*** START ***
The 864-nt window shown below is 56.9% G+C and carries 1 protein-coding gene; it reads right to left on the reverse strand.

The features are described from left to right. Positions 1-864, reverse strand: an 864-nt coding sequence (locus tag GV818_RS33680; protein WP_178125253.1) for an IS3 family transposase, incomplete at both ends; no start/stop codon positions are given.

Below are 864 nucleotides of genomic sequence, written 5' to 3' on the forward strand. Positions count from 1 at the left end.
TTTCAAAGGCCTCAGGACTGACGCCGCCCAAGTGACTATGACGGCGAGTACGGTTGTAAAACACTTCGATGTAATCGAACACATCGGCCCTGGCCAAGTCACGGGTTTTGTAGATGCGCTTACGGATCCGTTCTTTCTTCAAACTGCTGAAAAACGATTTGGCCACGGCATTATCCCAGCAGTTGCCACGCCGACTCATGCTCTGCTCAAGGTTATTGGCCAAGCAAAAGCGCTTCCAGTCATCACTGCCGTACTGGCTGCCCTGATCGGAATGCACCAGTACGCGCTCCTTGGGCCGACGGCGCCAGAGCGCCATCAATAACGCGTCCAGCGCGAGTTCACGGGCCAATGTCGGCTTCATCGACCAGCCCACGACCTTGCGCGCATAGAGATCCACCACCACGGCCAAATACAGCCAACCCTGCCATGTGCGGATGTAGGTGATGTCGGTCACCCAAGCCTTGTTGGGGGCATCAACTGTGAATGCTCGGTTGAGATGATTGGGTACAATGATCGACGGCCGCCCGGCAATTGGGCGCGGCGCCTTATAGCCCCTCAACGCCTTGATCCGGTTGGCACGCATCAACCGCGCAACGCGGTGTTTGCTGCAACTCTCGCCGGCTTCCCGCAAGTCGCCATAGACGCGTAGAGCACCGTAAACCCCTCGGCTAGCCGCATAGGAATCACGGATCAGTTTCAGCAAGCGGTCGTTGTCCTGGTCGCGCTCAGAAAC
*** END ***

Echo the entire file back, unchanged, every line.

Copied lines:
The 864-nt window shown below is 56.9% G+C and carries 1 protein-coding gene; it reads right to left on the reverse strand.

The features are described from left to right. Positions 1-864, reverse strand: an 864-nt coding sequence (locus tag GV818_RS33680; protein WP_178125253.1) for an IS3 family transposase, incomplete at both ends; no start/stop codon positions are given.

Below are 864 nucleotides of genomic sequence, written 5' to 3' on the forward strand. Positions count from 1 at the left end.
TTTCAAAGGCCTCAGGACTGACGCCGCCCAAGTGACTATGACGGCGAGTACGGTTGTAAAACACTTCGATGTAATCGAACACATCGGCCCTGGCCAAGTCACGGGTTTTGTAGATGCGCTTACGGATCCGTTCTTTCTTCAAACTGCTGAAAAACGATTTGGCCACGGCATTATCCCAGCAGTTGCCACGCCGACTCATGCTCTGCTCAAGGTTATTGGCCAAGCAAAAGCGCTTCCAGTCATCACTGCCGTACTGGCTGCCCTGATCGGAATGCACCAGTACGCGCTCCTTGGGCCGACGGCGCCAGAGCGCCATCAATAACGCGTCCAGCGCGAGTTCACGGGCCAATGTCGGCTTCATCGACCAGCCCACGACCTTGCGCGCATAGAGATCCACCACCACGGCCAAATACAGCCAACCCTGCCATGTGCGGATGTAGGTGATGTCGGTCACCCAAGCCTTGTTGGGGGCATCAACTGTGAATGCTCGGTTGAGATGATTGGGTACAATGATCGACGGCCGCCCGGCAATTGGGCGCGGCGCCTTATAGCCCCTCAACGCCTTGATCCGGTTGGCACGCATCAACCGCGCAACGCGGTGTTTGCTGCAACTCTCGCCGGCTTCCCGCAAGTCGCCATAGACGCGTAGAGCACCGTAAACCCCTCGGCTAGCCGCATAGGAATCACGGATCAGTTTCAGCAAGCGGTCGTTGTCCTGGTCGCGCTCAGAAAC